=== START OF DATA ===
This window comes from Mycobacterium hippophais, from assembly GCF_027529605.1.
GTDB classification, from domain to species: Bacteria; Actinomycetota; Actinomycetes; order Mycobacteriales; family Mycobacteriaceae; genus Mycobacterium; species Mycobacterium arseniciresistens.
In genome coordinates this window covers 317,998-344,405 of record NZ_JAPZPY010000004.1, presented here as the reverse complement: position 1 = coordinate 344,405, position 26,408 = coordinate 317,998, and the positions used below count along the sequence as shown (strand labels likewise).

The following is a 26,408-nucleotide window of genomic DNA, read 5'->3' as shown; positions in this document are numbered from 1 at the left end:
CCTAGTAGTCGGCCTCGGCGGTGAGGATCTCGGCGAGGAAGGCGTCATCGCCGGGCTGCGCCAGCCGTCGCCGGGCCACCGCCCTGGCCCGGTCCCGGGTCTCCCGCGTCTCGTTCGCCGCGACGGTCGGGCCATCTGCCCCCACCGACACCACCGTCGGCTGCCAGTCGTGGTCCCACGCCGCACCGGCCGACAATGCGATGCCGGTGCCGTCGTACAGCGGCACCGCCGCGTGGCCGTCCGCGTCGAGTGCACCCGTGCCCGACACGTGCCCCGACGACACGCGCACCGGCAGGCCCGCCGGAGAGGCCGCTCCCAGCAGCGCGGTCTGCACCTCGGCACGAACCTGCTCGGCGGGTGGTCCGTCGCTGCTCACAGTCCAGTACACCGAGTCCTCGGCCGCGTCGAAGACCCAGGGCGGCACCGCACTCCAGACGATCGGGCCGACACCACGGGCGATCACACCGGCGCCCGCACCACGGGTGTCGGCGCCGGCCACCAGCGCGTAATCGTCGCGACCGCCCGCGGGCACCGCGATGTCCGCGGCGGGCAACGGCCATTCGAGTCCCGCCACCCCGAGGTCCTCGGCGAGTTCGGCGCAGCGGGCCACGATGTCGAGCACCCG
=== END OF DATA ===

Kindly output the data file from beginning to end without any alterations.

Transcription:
This window comes from Mycobacterium hippophais, from assembly GCF_027529605.1.
GTDB classification, from domain to species: Bacteria; Actinomycetota; Actinomycetes; order Mycobacteriales; family Mycobacteriaceae; genus Mycobacterium; species Mycobacterium arseniciresistens.
In genome coordinates this window covers 317,998-344,405 of record NZ_JAPZPY010000004.1, presented here as the reverse complement: position 1 = coordinate 344,405, position 26,408 = coordinate 317,998, and the positions used below count along the sequence as shown (strand labels likewise).

The following is a 26,408-nucleotide window of genomic DNA, read 5'->3' as shown; positions in this document are numbered from 1 at the left end:
CCTAGTAGTCGGCCTCGGCGGTGAGGATCTCGGCGAGGAAGGCGTCATCGCCGGGCTGCGCCAGCCGTCGCCGGGCCACCGCCCTGGCCCGGTCCCGGGTCTCCCGCGTCTCGTTCGCCGCGACGGTCGGGCCATCTGCCCCCACCGACACCACCGTCGGCTGCCAGTCGTGGTCCCACGCCGCACCGGCCGACAATGCGATGCCGGTGCCGTCGTACAGCGGCACCGCCGCGTGGCCGTCCGCGTCGAGTGCACCCGTGCCCGACACGTGCCCCGACGACACGCGCACCGGCAGGCCCGCCGGAGAGGCCGCTCCCAGCAGCGCGGTCTGCACCTCGGCACGAACCTGCTCGGCGGGTGGTCCGTCGCTGCTCACAGTCCAGTACACCGAGTCCTCGGCCGCGTCGAAGACCCAGGGCGGCACCGCACTCCAGACGATCGGGCCGACACCACGGGCGATCACACCGGCGCCCGCACCACGGGTGTCGGCGCCGGCCACCAGCGCGTAATCGTCGCGACCGCCCGCGGGCACCGCGATGTCCGCGGCGGGCAACGGCCATTCGAGTCCCGCCACCCCGAGGTCCTCGGCGAGTTCGGCGCAGCGGGCCACGATGTCGAGCACCCG